For "other" startups whose product/funding appear to be uncertain and demand that I sign an NDA, I started requesting a lawyer lookover fee for the issuing party. Note, I'm upfront and actually tell them this is what my attorney charges to lookover an NDA.

Note - I am bootstrapping my own startup while offering expertise to contract technical software development services for other startups and companies.

I've had some nasty responses from such parties. I'm not actively looking for work, and they are the one requesting my time. Sadly, sometimes these people were once "San Francisco friends."

How would you deal with such situations - politically sensitively?

Note: these people are not necessarily "clients", but potential prospective clients. Some of them strong sell me to the point where it feels like they are trying to extort me to work for them.


2 Answers 2


Shrug, Smile, and say

"I'm happy to look over your NDA. This is what I do. Just like I would never expect you to provide me services for free, I expect to be compensated when my services are provided."

Then move on if they are still argumentative.

--- and that'll be $3 for looking over your question :) ----

  • Oh, to be clear, I build software - I'm not a lawyer. Like, I'm upfront about the cost my attorney bills for NDA lookovers. And people get angry about that. I guess the thing I don't understand is why they think they are entitled to legal protection and I don't?
    – ina
    Dec 9, 2017 at 0:06
  • Some people are just self-involved and see the implication that you want an attorney to review a contract as some inference that they are being dishonest. It makes no sense, but it happens.
    – Scott
    Dec 9, 2017 at 1:29
  • How would you be politically sensitive in dealing with such a situation
    – ina
    Dec 9, 2017 at 2:21
  • 1
    This isn't really a discussion forum. StackExchange sites adhere to the Question <> Answer format. I'm afraid this is venturing into discussion. Truth of the matter is, if someone's going to be upset that you ask to be paid for your services, or more so, that you expect to NOT pay for legal services they want to "borrow", well, they are going to be upset. I don't think you can be "politically sensitive" with those types of individuals. "It costs me $xx to have my legal team look over an NDA. All I ask is that you over that fee." If that's met with argument... I'd just exit the conversation.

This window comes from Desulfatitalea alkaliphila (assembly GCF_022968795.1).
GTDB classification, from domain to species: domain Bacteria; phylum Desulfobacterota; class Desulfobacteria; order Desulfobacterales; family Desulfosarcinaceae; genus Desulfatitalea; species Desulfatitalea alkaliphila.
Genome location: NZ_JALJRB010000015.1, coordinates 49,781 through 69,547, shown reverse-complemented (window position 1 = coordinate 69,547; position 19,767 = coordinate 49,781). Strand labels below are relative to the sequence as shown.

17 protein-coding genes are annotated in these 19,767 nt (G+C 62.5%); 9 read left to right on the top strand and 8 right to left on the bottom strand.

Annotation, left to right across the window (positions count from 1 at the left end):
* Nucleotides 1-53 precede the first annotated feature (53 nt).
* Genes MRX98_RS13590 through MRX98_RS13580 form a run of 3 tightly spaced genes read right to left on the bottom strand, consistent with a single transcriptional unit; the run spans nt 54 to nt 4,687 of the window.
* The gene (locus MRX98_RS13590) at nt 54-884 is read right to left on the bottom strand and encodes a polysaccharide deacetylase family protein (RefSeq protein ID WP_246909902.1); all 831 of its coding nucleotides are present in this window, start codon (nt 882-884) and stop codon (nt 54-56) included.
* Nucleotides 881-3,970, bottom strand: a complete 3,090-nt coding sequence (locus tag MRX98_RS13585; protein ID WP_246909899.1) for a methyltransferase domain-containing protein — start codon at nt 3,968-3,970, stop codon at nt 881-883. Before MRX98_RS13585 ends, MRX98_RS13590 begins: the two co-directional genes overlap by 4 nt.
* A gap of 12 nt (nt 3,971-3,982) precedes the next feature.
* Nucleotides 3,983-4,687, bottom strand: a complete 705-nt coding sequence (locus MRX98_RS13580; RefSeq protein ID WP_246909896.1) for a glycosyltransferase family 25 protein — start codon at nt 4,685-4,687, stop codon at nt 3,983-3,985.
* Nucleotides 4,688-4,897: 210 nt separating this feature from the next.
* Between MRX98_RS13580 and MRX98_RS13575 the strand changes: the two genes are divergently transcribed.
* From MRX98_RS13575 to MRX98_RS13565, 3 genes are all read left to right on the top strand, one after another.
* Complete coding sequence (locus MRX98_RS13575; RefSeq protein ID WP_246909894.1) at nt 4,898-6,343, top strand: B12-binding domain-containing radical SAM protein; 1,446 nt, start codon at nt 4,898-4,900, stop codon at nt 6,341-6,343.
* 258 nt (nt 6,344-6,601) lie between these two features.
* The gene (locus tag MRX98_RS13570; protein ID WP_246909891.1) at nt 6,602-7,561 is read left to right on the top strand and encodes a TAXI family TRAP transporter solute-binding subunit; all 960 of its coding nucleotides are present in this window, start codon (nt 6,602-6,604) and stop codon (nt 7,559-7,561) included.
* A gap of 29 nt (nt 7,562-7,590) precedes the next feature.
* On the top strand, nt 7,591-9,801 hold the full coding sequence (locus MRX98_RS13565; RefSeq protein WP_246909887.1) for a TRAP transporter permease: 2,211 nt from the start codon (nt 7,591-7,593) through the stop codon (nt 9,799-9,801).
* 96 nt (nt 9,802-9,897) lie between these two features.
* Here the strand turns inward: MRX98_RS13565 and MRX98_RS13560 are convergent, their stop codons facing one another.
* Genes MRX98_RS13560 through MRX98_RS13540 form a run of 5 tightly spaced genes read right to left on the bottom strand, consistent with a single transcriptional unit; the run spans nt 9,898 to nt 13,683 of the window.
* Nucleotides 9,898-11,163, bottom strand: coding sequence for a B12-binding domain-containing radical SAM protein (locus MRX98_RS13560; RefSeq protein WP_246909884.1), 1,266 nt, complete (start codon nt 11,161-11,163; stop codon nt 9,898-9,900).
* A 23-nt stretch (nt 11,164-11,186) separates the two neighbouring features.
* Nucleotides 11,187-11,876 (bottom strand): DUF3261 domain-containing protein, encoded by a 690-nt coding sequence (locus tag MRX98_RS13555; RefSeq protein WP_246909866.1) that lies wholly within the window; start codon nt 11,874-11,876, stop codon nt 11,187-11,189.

– Scott
    Dec 11, 2017 at 17:56
  • @ina "why they think they are entitled to legal protection and I don't?" They have already paid their lawyer to right he NDA for their legal protection, if you want your own protection, you need to pay for it yourself.
    – cdkMoose
    Dec 11, 2017 at 19:22

This review is for your benefit, not theirs. You are not providing a service for them here, you are managing your own business. To some extent, they don't care how well you review it as long as you sign it. The exposure is yours so why should they pay for it.

Costs like this should be accounted for in your operating budget and feed into your rates, but should not be billed directly to the client any more than you would bill them for your professional insurance or other business costs.

  • Fear: What if the client is possibly a penniless startup whose backup goal is to just enslave or sue you? It happens a lot in 1-person software contracting that the client doesn't exactly have their finance figured out. For larger clients, I eat the lawyer fee, but for this type of penurious client, I feel like this is one way to filter through whether they are legit or not by asking them to pay the fee.
    – ina
    Dec 14, 2017 at 10:35
  • also, the NDA they typically send looks generic. also, badly formatted. etc.
    – ina
    Dec 14, 2017 at 10:37
  • Regardless of the state of the client, this review is for your benefit not theirs. You should not be charging clients for items or actions that are for your benefit. After all, there is no requirement from their side that you have a lawyer review the NDA. Their only requirement is that you sign it
    – cdkMoose
    Dec 14, 2017 at 11:27
  • I've updated my question to reflect the circumstances. Note, these are not people whom I would want to take on as clients, primarily because I am uncertain if they can pay. If they really want me to do work for them, then I don't feel that asking for a lawyer lookover fee for their "generic NDA" is amiss.
    – ina
    Dec 16, 2017 at 2:14
  • I guess I should also add as an addendum, there are people who seem to want to extort me to work for them. (High demand for software development in the expertise field I am known for I guess)
    – ina
    Dec 16, 2017 at 2:16

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